python solution of ordinary differential equations (Systems)

Posted by bam2550 on Wed, 12 Jan 2022 20:25:19 +0100

At present, I am in the third year of junior high school. My ability is limited. If there are deficiencies, I hope to give more advice.

I saw one a week ago video So I want to use python to solve this problem.

○ analysis

Suppose there is a charged particle q in the plane with a mass of m. There is a uniform magnetic field B in space, which is perpendicular to the plane and inward, that is, a gravity field along the negative half axis of the z axis and a gravity field along the negative half axis of the y axis. Charged particles are released from point O in the magnetic field.

The equations of motion of particles can be listed directly

Decompose the equation into x and y directions

The solution of the equations can be obtained simultaneously.

1, dsolve method in Symphony

from sympy import *
import numpy as np
import matplotlib.pyplot as plt

First declare the symbols x,y,q,m,B,g

q,m,B,t,g = symbols('q m B t g',real=True,nonzero=True,positive=True)
x,y = symbols('x y',real=True,nonzero=True,positive=True,cls=Function)

Then express the differential equation

eq1 = Eq(x(t).diff(t,t),-q*B*y(t).diff(t)/m)
eq2 = Eq(y(t).diff(t,t),-g+q*B*x(t).diff(t)/m)
sol = dsolve([eq1,eq2])

Now print out sol (better with Jupiter notebook)


Obviously, this formula is very complicated and simplified by trigsimp()

x = trigsimp(sol[0].rhs)
y = trigsimp(sol[1].rhs)

Then, you can calculate the integral constant inside

#Define integral variables to avoid error reporting
var('C1 C2 C3 C4')
e1 = Eq(x.subs({t:0}),0)
#x'(0)=0, put subs after diff
e2 = Eq(x.diff(t).subs({t:0}),0)
e3 = Eq(y.subs({t:0}),0)
e4 = Eq(y.diff(t).subs({t:0}),0)
l = solve([e1,e2,e3,e4],[C1,C2,C3,C4])

Then, by substituting the integral constants into x and y, we get the final form of the solution

x = x.subs(l)
y = y.subs(l)

Of course, this solution can also be written in this form

Use plt to draw pictures

ts = np.linspace(0,15,1000)
consts = {q:1,B:1,g:9.8,m:1}
fx = lambdify(t,x.subs(consts),'numpy')
fy = lambdify(t,y.subs(consts),'numpy')

But sympy has a disadvantage. When the differential equation is very complex, it will strike directly.

So another new method solved the problem for us

2, SciPy odeint method in integrate

import numpy as np
from scipy.integrate import odeint
import matplotlib.pyplot as plt
import matplotlib.animation as animation
from math import e


We first create a function so that it can represent this differential equation.

For what form this function should have, start with the first-order differential equation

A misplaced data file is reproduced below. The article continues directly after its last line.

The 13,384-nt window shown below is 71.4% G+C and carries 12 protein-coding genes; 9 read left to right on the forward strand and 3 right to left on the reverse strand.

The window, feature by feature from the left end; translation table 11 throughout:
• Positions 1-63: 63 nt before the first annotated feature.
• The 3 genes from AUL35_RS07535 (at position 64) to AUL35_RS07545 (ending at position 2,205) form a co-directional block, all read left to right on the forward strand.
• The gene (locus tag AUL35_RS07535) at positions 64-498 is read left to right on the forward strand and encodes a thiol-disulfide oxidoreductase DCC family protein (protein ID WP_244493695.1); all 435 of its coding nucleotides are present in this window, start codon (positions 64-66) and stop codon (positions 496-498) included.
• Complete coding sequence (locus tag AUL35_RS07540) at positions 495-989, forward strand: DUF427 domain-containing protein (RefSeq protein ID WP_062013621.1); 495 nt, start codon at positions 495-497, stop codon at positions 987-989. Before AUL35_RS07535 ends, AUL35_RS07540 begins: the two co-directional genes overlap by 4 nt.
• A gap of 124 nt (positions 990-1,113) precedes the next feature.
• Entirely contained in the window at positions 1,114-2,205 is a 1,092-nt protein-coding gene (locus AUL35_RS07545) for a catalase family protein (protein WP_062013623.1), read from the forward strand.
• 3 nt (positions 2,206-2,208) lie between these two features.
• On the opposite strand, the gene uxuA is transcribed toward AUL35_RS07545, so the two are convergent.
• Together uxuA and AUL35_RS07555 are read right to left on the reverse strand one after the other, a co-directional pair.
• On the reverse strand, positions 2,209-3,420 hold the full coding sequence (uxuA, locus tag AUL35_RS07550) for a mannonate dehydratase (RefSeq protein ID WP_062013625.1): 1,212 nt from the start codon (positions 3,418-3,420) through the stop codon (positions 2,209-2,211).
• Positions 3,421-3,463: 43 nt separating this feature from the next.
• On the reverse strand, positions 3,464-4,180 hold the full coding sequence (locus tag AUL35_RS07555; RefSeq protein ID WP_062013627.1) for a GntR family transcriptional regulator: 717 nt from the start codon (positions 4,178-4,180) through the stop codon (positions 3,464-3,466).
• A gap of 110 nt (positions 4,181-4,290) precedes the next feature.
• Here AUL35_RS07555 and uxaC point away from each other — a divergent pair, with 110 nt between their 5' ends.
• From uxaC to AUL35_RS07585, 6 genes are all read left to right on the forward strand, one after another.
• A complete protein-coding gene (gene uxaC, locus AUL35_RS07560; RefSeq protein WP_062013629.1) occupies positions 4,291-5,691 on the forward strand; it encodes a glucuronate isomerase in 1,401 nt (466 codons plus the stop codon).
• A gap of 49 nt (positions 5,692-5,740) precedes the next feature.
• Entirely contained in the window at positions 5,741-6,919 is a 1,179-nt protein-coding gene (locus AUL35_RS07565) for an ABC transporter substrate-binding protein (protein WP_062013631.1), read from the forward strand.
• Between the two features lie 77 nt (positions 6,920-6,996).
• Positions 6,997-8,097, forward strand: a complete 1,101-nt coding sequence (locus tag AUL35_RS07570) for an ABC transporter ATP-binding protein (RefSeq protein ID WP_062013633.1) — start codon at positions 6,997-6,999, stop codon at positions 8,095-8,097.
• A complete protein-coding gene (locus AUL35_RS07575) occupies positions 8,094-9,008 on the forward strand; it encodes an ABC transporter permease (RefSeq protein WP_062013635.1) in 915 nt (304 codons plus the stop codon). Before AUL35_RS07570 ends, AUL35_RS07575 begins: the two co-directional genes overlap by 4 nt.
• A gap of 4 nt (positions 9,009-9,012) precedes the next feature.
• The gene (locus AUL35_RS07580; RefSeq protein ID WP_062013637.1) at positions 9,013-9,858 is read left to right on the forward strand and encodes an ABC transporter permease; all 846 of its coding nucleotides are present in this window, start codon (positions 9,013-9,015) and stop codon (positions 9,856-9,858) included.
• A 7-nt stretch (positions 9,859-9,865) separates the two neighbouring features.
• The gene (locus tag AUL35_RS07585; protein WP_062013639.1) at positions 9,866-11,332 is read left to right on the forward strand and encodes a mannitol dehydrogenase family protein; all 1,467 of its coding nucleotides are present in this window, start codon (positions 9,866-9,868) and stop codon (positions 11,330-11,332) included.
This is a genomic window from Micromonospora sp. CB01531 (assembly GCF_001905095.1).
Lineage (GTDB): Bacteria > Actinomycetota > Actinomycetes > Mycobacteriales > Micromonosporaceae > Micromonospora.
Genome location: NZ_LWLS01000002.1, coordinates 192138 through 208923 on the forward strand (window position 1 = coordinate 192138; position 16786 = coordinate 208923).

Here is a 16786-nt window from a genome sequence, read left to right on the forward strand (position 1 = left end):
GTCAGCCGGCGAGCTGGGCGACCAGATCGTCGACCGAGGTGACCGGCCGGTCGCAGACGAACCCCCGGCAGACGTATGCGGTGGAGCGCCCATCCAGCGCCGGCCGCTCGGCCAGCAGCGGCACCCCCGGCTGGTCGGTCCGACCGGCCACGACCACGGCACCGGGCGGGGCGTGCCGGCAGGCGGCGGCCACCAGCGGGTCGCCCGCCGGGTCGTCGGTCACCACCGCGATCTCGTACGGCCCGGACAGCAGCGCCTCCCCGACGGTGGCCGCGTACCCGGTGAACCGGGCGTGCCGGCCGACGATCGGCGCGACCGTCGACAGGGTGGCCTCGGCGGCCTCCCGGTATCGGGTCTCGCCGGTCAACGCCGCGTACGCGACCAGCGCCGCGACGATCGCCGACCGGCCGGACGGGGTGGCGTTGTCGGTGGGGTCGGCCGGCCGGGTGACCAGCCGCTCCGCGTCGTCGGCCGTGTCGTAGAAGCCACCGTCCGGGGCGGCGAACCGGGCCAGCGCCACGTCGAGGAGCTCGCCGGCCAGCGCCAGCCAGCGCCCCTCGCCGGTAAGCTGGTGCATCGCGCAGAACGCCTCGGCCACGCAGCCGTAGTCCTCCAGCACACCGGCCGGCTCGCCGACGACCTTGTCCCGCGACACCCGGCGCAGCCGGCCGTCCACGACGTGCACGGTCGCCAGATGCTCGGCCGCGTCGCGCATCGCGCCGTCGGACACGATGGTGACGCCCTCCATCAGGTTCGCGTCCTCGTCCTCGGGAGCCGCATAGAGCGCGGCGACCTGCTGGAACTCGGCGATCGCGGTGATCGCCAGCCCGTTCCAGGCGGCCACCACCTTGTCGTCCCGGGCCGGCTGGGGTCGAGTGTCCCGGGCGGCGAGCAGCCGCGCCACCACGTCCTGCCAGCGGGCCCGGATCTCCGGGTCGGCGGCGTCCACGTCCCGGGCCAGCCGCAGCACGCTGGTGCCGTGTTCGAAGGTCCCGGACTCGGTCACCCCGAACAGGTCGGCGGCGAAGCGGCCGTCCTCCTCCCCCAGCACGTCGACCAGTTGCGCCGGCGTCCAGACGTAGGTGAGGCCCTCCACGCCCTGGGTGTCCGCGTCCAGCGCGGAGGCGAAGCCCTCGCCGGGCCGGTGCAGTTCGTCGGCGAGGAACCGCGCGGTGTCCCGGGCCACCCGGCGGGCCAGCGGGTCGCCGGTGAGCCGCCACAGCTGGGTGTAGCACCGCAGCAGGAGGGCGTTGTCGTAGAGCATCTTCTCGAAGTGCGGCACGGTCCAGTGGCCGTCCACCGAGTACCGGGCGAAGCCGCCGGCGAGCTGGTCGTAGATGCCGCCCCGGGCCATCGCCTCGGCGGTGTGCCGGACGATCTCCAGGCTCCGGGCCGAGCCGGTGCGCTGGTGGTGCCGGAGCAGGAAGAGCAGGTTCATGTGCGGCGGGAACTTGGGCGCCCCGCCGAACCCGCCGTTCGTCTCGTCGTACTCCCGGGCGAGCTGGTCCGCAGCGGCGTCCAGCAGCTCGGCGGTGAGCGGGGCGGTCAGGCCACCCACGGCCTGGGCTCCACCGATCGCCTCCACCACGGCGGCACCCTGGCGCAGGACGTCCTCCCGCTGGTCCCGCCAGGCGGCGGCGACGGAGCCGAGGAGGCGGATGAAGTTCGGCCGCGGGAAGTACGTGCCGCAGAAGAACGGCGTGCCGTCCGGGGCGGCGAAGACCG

For example, we want to solve the following equation

Its solution is obtained by simply separating variables

Let's solve it with odeint, let y(1)=1

#first order
def f(x,y):
  #The first derivative is expressed as a function of y and x
  dydx = -y/x
  return dydx
#initial condition 
y0 = 1
#The initial value condition is taken at the lower limit of the independent variable x. For example, y(1) will generate a range starting from 1
x = np.linspace(1,5,100)
#For the odeint() method, the tfirst attribute refers to that the first parameter of function f is an argument
sol = odeint(f,y0,x,tfirst=True)

Similarly, for the following first-order differential equations

At this point, let's set the vector u=(x,y) (column vector) and turn the system of equations into

In fact, any first-order differential equation can be written in this form

f means

Then the differential equation can be reduced to

And f(t,u) is the function we're looking for

Support vector input in odeint, so this function can be constructed like this

def f(t,u):
  #x1,x2...xn = u
  x,y = u
  dxdt = 3*x-x*y
  dydt = 2*x-y+e**t
  #dudt = [dx1dt,dx2dt,...dxndt]
  dudt = [dxdt,dydt]
  return dudt
t = np.linspace(0,10,100)
sol = odeint(f,u0,t,tfirst=True)

Therefore, for second-order ordinary differential equations

We first solve the equation in this form

At this point, this is a system of differential equations about dy/dx and y

Let u=(y,dy/dx), we have

def f(x,u):
	y,dydx = u
	d2ydx2 = np.exp(x)-4*dydx-4*y
	dudx = [dydx,d2ydx2]
	return dudx
x = np.linspace(0,10,100)
sol = odeint(f,u0,x,tfirst=True)

The same is true for higher order differential equations

At this time, we look back at the original problem and can easily get

def f(t,r,k,g):
#k = B*q/m
    x,y,dxdt,dydt = r
    d2xdt2 = -k*dydt
    d2tdt2 = -g + k*dxdt
    return [dxdt,dydt,d2xdt2,d2ydt2]

Define some constants

t = np.linspace(0,15,1000)
k = 1
g = 9.8

Using odeint method

r0 = [0,0,0,0]
sol = odeint(f,r0,t,tfirst = True,args=(k,g))

Draw the image


odeint is also very accurate in solving this equation, which is almost the same as sympy.

Finally, we can let him achieve animation effects

def update_points(num):
    point_ani.set_data(s[:,0][num], s[:,1][num])
    return point_ani,
fig,ax = plt.subplots()
point_ani, = plt.plot(s[:,0][0], s[:,1][0], "ro")
# Generate animation
ani = animation.FuncAnimation(fig, update_points,range(1, len(t)), interval=5, blit=True)

If you want to learn more about these two libraries, the official documents are recommended



I'm going to update several articles recently (if I don't hang up at the end of the term)

Note: I also published this article on site b

Topics: Python